The legends of Hong Kong’s Foreign Correspondents’ Club
- The FCC, which has made Hong Kong its home since 1949 as a canary in China’s coal mine, has been criticised for both malign opposition and craven surrender to Chinese authority here
- For a city which aspires to continue to be an international financial centre, the FCC’s demise would seem to be an act of self-harm that no authority should knowingly commit
At the end of the great spy novelist John Le Carre’s Hong Kong story The Honourable Schoolboy, a legendary 1970s character at the Foreign Correspondents’ Club has a furious argument over “a silly point of club protocol” – the process of paying bills with chits.
“You won’t stop the wheel, not together, not divided, you snivelling a***-licking novices!” he tells them as he storms out.
The debate on Monday night at the FCC’s annual general meeting was over a more fundamental matter: How to maintain a seven-decade tradition of advocating for press freedom at a time when authorities are bringing sedition charges against journalists in Hong Kong.
Like the city that has been its home since 1949, it has been a difficult few years for the FCC.
Even in tamer times, members have found reasons to disagree, sometimes disagreeably, and in our post-truth, postmodern world, willing but unreliable witnesses can be found for a multiverse of competing narratives. And cost-free platforms to broadcast them to the impressionable.
And so on Monday, “Hong Kong journalists’ club passes motion to commit to press freedom, as over half of board abstains from vote”, the online Hong Kong Free Press (HKFP) reported. No news, when you’re the subject, is good news. The meeting went well and was cathartic for members who wanted to air their views, club president Keith Richburg told the HKFP.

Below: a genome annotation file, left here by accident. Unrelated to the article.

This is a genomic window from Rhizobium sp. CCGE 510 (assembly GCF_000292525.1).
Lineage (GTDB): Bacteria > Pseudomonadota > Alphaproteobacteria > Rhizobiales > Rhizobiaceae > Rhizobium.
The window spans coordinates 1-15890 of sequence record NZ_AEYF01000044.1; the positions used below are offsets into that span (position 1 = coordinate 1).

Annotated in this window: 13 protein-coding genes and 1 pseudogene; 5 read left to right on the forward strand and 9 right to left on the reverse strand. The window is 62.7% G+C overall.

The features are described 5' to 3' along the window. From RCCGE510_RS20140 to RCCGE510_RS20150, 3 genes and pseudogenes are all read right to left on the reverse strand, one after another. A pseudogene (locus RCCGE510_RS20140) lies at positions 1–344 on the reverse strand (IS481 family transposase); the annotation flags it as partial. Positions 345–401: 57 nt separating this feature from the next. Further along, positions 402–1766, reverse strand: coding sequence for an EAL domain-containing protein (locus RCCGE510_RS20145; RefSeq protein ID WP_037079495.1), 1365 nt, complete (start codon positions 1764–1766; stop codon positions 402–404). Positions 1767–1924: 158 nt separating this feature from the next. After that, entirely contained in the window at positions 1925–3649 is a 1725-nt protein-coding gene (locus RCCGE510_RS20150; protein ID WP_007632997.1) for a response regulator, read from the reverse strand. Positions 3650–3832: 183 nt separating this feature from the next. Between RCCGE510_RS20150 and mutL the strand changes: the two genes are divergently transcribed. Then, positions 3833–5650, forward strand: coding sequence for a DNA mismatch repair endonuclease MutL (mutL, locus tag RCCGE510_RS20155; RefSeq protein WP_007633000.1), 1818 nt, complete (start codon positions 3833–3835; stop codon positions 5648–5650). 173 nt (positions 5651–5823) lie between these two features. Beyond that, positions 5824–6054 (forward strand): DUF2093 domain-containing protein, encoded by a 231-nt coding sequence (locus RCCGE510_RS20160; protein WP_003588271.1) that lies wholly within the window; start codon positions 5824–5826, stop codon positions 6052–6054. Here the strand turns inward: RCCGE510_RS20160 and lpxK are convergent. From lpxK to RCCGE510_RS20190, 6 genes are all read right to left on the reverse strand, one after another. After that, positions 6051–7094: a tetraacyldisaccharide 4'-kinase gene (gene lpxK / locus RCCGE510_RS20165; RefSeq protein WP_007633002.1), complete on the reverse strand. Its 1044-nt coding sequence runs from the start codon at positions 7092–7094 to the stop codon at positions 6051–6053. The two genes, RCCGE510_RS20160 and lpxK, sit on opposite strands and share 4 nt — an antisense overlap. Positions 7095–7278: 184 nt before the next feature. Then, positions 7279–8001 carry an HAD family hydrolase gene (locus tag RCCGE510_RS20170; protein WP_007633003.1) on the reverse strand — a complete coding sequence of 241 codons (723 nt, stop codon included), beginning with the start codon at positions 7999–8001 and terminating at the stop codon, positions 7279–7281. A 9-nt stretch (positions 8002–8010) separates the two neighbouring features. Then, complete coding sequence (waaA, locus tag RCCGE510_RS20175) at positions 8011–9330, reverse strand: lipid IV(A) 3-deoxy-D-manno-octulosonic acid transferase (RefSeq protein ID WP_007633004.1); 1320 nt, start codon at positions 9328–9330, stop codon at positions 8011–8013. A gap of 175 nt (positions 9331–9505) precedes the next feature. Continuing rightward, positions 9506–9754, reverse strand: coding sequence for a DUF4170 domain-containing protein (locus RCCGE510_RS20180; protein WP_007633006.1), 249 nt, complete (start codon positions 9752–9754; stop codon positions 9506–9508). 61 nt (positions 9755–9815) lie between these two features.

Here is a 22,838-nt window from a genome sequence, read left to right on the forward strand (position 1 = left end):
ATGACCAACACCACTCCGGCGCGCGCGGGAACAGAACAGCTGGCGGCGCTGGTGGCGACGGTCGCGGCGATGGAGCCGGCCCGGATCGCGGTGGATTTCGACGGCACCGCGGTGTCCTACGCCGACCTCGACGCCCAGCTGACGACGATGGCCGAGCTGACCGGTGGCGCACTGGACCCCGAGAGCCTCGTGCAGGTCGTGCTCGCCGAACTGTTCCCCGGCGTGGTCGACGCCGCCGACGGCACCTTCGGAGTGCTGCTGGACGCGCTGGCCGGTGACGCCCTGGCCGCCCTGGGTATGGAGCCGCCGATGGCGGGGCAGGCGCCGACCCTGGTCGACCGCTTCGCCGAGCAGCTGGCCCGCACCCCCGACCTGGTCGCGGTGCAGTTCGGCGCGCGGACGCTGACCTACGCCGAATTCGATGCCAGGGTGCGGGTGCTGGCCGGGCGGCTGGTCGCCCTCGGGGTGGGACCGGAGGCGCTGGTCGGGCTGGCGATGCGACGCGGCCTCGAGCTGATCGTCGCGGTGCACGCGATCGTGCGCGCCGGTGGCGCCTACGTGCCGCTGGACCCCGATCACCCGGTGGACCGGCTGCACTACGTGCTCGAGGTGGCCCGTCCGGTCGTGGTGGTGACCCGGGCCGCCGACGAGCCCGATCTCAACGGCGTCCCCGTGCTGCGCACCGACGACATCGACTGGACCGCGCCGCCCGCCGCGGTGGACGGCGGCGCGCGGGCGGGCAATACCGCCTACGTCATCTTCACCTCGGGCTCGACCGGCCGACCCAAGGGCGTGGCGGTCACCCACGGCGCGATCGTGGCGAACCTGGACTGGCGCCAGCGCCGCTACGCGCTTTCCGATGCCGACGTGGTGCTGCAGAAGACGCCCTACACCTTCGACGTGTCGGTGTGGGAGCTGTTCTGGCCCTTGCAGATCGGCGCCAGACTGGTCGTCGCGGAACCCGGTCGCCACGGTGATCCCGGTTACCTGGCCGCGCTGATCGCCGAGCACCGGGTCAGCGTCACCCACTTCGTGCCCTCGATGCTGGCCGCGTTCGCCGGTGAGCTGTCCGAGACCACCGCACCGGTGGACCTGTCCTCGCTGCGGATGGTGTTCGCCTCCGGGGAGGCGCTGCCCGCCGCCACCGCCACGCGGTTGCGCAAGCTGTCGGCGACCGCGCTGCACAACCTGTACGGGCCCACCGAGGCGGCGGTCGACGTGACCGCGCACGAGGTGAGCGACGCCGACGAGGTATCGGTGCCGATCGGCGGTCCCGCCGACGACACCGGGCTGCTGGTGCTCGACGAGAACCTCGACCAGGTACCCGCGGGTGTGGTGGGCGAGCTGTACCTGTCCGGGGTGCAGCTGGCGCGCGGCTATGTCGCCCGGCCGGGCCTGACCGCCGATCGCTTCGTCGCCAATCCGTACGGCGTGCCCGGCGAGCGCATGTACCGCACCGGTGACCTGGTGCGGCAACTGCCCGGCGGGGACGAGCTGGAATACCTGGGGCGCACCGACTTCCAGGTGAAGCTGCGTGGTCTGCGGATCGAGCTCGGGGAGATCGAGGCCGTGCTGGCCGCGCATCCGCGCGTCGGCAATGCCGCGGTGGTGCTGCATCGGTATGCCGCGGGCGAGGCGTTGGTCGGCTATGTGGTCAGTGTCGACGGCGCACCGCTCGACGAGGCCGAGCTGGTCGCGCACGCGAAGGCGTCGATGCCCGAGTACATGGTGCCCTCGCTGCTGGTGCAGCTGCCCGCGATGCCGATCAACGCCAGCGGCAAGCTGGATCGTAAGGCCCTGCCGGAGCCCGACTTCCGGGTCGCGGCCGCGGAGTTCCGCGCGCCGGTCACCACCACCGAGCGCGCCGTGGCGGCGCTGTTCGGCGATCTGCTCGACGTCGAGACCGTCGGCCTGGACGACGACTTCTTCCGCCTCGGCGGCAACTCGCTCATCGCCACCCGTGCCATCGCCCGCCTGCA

Not only are its landlord’s intentions even harder to discern than ever, the FCC’s members are leaving in numbers not seen since Hong Kong’s return to Chinese sovereignty in 1997. But why should any non-member care?
The aftermath of a big story is hard for the storytellers. The FCC, its walls adorned with pictures of the fall of Saigon, a movie about a Korean war correspondent and various people-power revolutions, has comforted and rejuvenated these journalists and fellow travellers for whom the journey was the destination.
I first walked into the club almost 19 years ago, and I joined on the spot. As a Malaysian coming from Singapore, a country not always known as a journalists’ refuge, it was like finding an oasis in the desert. I met and drank with the photographer who took the iconic picture of the American helicopter lifting off a Vietnamese building. We celebrated the birthdays of the woman who broke the story of the German invasion of Poland. Nobel Prize-winning journalists and government leaders from around the world came to speak to us.
And we created an award to honour and celebrate the work of journalists reporting on human rights in Asia. Some of the early winning outlets, like the Far Eastern Economic Review and the International Herald Tribune no longer exist, closed by their American owners. Two of the winners for the 25th awards announced last year, have also shut down, after arrests for alleged “collusion with foreign forces” and asset freezes: Hong Kong’s Apple Daily and Stand News.
We live, however, in interesting and controversial times whose history is still being told, and retold. Dispatches like this don’t provide more than an appetiser. If you prefer to know the whole story, read Le Carre’s The Honourable Schoolboy. And join us in the Foreign Correspondents’ Club, Hong Kong.
Douglas Wong was FCC President from 2012-13 and a Human Rights Press Awards judge from 2012-21